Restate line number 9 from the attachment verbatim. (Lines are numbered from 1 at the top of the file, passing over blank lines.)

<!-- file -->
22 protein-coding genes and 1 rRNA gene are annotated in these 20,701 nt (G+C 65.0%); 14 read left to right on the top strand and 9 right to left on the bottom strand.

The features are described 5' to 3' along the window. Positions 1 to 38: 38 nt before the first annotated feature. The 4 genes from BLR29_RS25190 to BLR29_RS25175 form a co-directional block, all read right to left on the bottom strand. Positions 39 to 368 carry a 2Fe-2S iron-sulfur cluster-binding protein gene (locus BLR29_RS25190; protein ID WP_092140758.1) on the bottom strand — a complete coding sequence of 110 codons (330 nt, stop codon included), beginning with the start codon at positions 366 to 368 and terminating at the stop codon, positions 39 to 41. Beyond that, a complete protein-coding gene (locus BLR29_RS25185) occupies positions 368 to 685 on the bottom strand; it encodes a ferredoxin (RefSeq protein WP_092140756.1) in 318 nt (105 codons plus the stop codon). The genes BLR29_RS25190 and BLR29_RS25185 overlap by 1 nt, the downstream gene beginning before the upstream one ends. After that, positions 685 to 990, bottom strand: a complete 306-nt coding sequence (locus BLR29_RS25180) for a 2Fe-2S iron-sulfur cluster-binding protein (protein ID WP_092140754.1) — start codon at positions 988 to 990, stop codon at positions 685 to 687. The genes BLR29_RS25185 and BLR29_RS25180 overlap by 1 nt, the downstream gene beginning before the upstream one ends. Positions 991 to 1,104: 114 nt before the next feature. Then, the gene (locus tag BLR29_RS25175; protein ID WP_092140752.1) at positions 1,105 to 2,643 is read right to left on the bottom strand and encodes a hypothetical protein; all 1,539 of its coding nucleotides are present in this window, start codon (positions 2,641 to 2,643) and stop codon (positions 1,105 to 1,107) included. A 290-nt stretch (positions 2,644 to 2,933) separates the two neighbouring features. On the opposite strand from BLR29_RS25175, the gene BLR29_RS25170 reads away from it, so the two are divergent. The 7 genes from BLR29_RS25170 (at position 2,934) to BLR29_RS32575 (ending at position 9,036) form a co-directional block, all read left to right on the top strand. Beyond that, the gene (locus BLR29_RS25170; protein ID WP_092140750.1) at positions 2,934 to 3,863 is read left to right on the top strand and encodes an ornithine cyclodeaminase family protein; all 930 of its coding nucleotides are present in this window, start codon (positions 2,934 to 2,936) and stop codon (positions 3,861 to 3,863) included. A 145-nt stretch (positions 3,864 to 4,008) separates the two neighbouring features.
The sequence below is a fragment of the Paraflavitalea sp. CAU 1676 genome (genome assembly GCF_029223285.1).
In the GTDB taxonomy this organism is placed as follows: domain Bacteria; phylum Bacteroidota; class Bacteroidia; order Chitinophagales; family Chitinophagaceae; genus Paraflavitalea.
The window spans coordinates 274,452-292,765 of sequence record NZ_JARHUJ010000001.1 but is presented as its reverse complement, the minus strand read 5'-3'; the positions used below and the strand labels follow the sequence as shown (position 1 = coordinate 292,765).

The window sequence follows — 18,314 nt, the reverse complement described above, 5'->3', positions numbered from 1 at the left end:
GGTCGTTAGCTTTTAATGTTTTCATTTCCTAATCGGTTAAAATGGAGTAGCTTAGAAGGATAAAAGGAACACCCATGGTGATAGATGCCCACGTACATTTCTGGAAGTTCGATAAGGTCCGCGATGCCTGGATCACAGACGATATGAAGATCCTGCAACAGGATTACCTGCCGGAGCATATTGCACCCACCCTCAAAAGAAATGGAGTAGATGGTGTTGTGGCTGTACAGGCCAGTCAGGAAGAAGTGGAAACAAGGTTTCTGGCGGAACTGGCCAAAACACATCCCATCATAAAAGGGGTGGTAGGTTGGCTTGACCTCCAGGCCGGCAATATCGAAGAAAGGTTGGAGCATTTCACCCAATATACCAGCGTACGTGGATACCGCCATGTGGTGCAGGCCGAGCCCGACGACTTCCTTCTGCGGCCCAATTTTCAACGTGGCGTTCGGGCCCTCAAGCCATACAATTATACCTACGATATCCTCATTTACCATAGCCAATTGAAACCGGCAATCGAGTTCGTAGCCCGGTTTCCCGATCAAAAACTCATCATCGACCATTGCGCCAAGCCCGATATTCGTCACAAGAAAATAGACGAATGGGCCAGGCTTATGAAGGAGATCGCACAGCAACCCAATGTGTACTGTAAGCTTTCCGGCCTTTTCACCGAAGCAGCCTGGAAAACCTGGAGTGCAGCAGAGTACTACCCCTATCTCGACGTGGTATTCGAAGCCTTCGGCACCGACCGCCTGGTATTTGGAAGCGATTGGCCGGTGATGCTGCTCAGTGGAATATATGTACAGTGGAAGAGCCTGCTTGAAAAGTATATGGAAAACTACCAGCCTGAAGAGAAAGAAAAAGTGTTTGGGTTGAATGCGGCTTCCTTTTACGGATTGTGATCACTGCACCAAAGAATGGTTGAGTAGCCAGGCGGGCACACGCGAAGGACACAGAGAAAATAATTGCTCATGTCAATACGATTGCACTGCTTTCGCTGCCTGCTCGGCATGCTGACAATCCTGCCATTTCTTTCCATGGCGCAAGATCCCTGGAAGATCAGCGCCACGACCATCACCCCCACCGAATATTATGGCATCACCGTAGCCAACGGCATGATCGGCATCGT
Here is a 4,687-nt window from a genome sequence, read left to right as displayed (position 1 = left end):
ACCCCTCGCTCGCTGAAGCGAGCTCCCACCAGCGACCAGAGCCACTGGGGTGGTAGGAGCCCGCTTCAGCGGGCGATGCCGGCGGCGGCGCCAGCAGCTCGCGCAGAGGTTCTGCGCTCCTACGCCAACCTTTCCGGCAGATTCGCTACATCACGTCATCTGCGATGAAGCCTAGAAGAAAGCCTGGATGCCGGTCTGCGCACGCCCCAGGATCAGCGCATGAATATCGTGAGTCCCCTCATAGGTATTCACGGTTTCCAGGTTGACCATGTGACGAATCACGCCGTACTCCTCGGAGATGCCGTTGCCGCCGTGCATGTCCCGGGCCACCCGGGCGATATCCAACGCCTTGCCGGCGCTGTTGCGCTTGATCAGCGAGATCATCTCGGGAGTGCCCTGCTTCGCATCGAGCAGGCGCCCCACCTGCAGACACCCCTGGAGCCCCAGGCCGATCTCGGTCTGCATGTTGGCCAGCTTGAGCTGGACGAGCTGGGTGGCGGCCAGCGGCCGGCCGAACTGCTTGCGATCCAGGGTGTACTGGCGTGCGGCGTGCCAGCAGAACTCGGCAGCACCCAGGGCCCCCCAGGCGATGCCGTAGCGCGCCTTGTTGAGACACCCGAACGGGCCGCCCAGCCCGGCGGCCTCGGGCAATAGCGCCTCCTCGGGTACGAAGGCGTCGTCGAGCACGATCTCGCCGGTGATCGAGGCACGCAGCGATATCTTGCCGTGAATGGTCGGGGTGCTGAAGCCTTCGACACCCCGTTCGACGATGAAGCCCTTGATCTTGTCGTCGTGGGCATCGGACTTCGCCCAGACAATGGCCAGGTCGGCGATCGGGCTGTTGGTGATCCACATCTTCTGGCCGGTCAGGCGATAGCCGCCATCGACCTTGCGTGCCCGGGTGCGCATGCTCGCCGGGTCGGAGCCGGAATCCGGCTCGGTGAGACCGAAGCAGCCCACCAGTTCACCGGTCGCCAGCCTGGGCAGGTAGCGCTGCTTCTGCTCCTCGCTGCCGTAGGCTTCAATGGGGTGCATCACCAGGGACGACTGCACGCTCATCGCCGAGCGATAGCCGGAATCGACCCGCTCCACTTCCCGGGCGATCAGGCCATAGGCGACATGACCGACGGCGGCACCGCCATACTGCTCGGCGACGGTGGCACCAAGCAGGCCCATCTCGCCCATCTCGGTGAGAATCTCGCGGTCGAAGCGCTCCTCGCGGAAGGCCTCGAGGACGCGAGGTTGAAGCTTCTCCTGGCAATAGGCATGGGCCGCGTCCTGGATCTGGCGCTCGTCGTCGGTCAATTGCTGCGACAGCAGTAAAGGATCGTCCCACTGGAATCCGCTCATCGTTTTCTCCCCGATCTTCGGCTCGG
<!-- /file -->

ACCCCTCGCTCGCTGAAGCGAGCTCCCACCAGCGACCAGAGCCACTGGGGTGGTAGGAGCCCGCTTCAGCGGGCGATGCCGGCGGCGGCGCCAGCAGCTCGCGCAGAGGTTCTGCGCTCCTACGCCAACCTTTCCGGCAGATTCGCTACATCACGTCATCTGCGATGAAGCCTAGAAGAAAGCCTGGATGCCGGTCTGCGCACGCCCCAGGATCAGCGCATGAATATCGTGAGTCCCCTCATAGGTATTCACGGTTTCCAGGTTGACCATGTGACGAATCACGCCGTACTCCTCGGAGATGCCGTTGCCGCCGTGCATGTCCCGGGCCACCCGGGCGATATCCAACGCCTTGCCGGCGCTGTTGCGCTTGATCAGCGAGATCATCTCGGGAGTGCCCTGCTTCGCATCGAGCAGGCGCCCCACCTGCAGACACCCCTGGAGCCCCAGGCCGATCTCGGTCTGCATGTTGGCCAGCTTGAGCTGGACGAGCTGGGTGGCGGCCAGCGGCCGGCCGAACTGCTTGCGATCCAGGGTGTACTGGCGTGCGGCGTGCCAGCAGAACTCGGCAGCACCCAGGGCCCCCCAGGCGATGCCGTAGCGCGCCTTGTTGAGACACCCGAACGGGCCGCCCAGCCCGGCGGCCTCGGGCAATAGCGCCTCCTCGGGTACGAAGGCGTCGTCGAGCACGATCTCGCCGGTGATCGAGGCACGCAGCGATATCTTGCCGTGAATGGTCGGGGTGCTGAAGCCTTCGACACCCCGTTCGACGATGAAGCCCTTGATCTTGTCGTCGTGGGCATCGGACTTCGCCCAGACAATGGCCAGGTCGGCGATCGGGCTGTTGGTGATCCACATCTTCTGGCCGGTCAGGCGATAGCCGCCATCGACCTTGCGTGCCCGGGTGCGCATGCTCGCCGGGTCGGAGCCGGAATCCGGCTCGGTGAGACCGAAGCAGCCCACCAGTTCACCGGTCGCCAGCCTGGGCAGGTAGCGCTGCTTCTGCTCCTCGCTGCCGTAGGCTTCAATGGGGTGCATCACCAGGGACGACTGCACGCTCATCGCCGAGCGATAGCCGGAATCGACCCGCTCCACTTCCCGGGCGATCAGGCCATAGGCGACATGACCGACGGCGGCACCGCCATACTGCTCGGCGACGGTGGCACCAAGCAGGCCCATCTCGCCCATCTCGGTGAGAATCTCGCGGTCGAAGCGCTCCTCGCGGAAGGCCTCGAGGACGCGAGGTTGAAGCTTCTCCTGGCAATAGGCATGGGCCGCGTCCTGGATCTGGCGCTCGTCGTCGGTCAATTGCTGCGACAGCAGTAAAGGATCGTCCCACTGGAATCCGCTCATCGTTTTCTCCCCGATCTTCGGCTCGG